Science.gov (United States)

    Shousha, Mohamed Abou; Karp, Carol L; Canto, Ana Paula; Hodson, Kelly; Oellers, Patrick; Kao, Andrew A; Bielory, Brett; Matthews, Jared; Dubovy, Sander R; Perez, Victor L; Wang, Jianhua

    2013-05-01

    To assess the use of ultra-high-resolution (UHR) optical coherence tomography (OCT) in the diagnosis of ocular surface lesions. Prospective, noncomparative, interventional case series. Fifty-four eyes of 53 consecutive patients with biopsy-proven ocular surface lesions: 8 primary acquired melanosis lesions, 5 amelanotic melanoma lesions, 2 nevi, 19 ocular surface squamous neoplasia lesions, 1 histiocytosis lesion, 6 conjunctival lymphoma lesions, 2 conjunctival amyloidosis lesions, and 11 pterygia lesions. Ultra-high-resolution OCT imaging of the ocular surface lesions. Clinical course and photographs, UHR OCT image, and histopathologic findings. Ultra-high-resolution OCT images of all examined ocular surface lesions showed close correlation with the obtained histopathologic specimens. When clinical differential diagnosis of ocular surface lesions was broad, UHR OCT images provided optical signs indicating a more specific diagnosis and management. In cases of amelanotic melanoma, conjunctival amyloidosis, and primary histiocytosis and in 1 case of ocular surface squamous neoplasia, UHR OCT was instrumental in guiding the diagnosis. In those cases, UHR OCT suggested that the presumed clinical diagnosis was incorrect and favored a diagnosis that later was confirmed by histopathologic examination. Correlations between UHR OCT and histopathologic findings confirm that UHR OCT is an adjunctive diagnostic method that can provide a noninvasive means to help guide diagnosis and management of ocular surface lesions. The author(s) have no proprietary or commercial interest in any materials discussed in this article. Copyright © 2013 American Academy of Ophthalmology. Published by Elsevier Inc. All rights reserved.

  12. The surface layer observed by a high-resolution sodar at DOME C, Antarctica

    Directory of Open Access Journals (Sweden)

    Stefania Argentini

    2014-01-01

    Full Text Available One year field experiment has started on December 2011 at the French - Italian station of Concordia at Dome C, East Antarctic Plateau. The objective of the experiment is the study of the surface layer turbulent processes under stable/very stable stratifications, and the mechanisms leading to the formation of the warming events. A sodar was improved to achieve the vertical/time resolution needed to study these processes. The system, named Surface Layer sodar (SL-sodar, may operate both in high vertical resolution (low range and low vertical resolution (high range modes. In situ turbulence and radiation measurements were also provided in the framework of this experiment. A few preliminary results, concerning the standard summer diurnal cycle, a summer warming event, and unusually high frequency boundary layer atmospheric gravity waves are presented.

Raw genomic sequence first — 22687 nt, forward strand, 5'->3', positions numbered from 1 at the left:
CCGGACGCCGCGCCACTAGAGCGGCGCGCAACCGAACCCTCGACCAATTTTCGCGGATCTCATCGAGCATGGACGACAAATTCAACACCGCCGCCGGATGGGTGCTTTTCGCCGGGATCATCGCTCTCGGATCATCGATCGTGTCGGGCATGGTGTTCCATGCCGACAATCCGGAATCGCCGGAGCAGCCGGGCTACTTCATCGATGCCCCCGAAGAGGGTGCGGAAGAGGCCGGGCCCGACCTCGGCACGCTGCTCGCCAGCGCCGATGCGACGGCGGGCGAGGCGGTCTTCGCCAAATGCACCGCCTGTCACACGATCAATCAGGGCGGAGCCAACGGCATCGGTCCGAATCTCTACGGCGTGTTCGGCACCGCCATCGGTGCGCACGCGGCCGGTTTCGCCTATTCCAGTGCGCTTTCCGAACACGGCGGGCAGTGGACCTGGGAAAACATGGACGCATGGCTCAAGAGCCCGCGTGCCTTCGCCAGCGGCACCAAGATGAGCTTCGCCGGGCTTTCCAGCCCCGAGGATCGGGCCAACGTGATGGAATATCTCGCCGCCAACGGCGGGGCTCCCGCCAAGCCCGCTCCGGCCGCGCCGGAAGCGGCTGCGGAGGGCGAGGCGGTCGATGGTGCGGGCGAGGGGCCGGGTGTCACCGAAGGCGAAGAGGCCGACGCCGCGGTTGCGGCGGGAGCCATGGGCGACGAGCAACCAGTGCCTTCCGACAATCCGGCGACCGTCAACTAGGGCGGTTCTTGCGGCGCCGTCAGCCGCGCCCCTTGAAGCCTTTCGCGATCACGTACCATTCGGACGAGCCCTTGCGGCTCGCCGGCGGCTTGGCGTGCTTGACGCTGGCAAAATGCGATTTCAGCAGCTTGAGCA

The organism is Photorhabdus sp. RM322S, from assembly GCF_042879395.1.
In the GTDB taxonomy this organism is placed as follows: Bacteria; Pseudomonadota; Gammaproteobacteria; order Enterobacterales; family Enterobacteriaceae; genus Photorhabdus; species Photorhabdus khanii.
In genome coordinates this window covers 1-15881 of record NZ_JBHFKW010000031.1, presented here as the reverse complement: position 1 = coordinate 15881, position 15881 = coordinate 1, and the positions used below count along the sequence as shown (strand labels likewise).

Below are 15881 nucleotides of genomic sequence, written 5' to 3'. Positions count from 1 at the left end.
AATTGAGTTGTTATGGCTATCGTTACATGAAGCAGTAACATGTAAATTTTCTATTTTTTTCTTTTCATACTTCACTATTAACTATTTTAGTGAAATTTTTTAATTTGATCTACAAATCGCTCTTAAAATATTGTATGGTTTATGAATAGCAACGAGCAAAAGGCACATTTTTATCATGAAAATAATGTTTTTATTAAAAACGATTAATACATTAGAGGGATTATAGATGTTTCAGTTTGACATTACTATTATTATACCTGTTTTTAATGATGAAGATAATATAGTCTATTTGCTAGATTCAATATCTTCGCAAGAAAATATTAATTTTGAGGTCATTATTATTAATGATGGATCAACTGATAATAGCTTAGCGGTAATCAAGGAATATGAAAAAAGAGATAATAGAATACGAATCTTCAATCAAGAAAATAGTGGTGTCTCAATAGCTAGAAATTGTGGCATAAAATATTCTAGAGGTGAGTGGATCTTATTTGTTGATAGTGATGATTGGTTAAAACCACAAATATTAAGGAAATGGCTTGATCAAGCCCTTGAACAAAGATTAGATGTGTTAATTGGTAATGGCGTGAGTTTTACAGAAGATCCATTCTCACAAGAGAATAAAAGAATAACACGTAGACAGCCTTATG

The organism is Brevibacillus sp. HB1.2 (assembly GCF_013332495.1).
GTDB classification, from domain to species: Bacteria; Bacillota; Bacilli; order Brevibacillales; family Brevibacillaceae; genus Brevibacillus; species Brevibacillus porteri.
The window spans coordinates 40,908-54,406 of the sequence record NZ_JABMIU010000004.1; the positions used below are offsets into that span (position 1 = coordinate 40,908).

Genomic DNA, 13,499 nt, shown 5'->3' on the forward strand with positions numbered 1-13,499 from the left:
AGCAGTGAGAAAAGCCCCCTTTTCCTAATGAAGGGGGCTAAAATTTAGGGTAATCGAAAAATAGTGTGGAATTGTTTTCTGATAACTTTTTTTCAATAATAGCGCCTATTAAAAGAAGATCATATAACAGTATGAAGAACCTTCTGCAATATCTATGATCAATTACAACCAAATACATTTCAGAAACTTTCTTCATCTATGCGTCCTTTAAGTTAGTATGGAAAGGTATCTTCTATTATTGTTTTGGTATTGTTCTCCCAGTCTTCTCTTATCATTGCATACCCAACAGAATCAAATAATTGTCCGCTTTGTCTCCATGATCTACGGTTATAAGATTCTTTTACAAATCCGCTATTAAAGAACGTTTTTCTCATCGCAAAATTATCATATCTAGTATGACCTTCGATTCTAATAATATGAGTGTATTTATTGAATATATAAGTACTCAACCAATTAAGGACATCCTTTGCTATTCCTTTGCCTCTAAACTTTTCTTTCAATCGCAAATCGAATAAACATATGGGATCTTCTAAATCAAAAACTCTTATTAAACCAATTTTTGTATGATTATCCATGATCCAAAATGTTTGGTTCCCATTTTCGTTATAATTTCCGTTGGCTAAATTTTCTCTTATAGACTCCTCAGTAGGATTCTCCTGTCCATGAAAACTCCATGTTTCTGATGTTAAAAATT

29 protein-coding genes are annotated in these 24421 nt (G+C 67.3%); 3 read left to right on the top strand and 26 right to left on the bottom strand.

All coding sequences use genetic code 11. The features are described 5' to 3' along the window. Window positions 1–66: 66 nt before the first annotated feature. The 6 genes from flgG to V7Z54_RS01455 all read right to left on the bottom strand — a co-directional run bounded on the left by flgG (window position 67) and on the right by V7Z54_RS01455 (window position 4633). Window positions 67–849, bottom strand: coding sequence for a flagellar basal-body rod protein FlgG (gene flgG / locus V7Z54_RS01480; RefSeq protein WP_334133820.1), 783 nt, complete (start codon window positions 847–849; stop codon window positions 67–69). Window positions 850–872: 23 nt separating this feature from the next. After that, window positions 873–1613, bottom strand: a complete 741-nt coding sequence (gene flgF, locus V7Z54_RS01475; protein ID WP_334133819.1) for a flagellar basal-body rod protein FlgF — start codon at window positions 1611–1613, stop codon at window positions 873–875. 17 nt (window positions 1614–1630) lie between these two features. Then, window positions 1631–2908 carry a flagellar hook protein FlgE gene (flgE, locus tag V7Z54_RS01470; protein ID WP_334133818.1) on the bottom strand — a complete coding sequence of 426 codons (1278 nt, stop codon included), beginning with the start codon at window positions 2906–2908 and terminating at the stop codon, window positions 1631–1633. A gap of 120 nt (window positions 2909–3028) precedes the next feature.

13. High resolution imaging of dielectric surfaces with an evanescent field optical microscope

    NARCIS (Netherlands)

    van Hulst, N.F.; Segerink, Franciscus B.; Bölger, B.

    1992-01-01

    An evanescent field optical microscope (EFOM) is presented which employs frustrated total internal reflection o­n a localized scale by scanning a dielectric tip in close proximity to a sample surface. High resolution images of dielectric gratings and spheres containing both topographic and

  14. Higher surface mass balance of the Greenland ice sheet revealed by high-resolution climate modeling

    NARCIS (Netherlands)

    Ettema, J.|info:eu-repo/dai/nl/304831913; van den Broeke, M.R.|info:eu-repo/dai/nl/073765643; van Meijgaard, E.; van de Berg, W.J.|info:eu-repo/dai/nl/304831611; Bamber, Jonathan L.; Box, J.E.; Bales, R.C.

    2009-01-01

    High-resolution (∼11 km) regional climate modeling shows total annual precipitation on the Greenland ice sheet for 1958–2007 to be up to 24% and surface mass balance up to 63% higher than previously thought. The largest differences occur in coastal southeast Greenland, where the much higher

  15. Assessment of engineered surfaces roughness by high-resolution 3D SEM photogrammetry

    Energy Technology Data Exchange (ETDEWEB)

    Gontard, L.C., E-mail: lionelcg@gmail.com [Departamento de Ciencia de los Materiales e Ingeniería Metalúrgica y Química Inorgánica, Universidad de Cádiz, Puerto Real 11510 (Spain); López-Castro, J.D.; González-Rovira, L. [Departamento de Ciencia de los Materiales e Ingeniería Metalúrgica y Química Inorgánica, Escuela Superior de Ingeniería, Laboratorio de Corrosión, Universidad de Cádiz, Puerto Real 11519 (Spain); Vázquez-Martínez, J.M. [Departamento de Ingeniería Mecánica y Diseño Industrial, Escuela Superior de Ingeniería, Universidad de Cádiz, Puerto Real 11519 (Spain); Varela-Feria, F.M. [Servicio de Microscopía Centro de Investigación, Tecnología e Innovación (CITIUS), Universidad de Sevilla, Av. Reina Mercedes 4b, 41012 Sevilla (Spain); Marcos, M. [Departamento de Ingeniería Mecánica y Diseño Industrial, Escuela Superior de Ingeniería, Universidad de Cádiz, Puerto Real 11519 (Spain); and others

    2017-06-15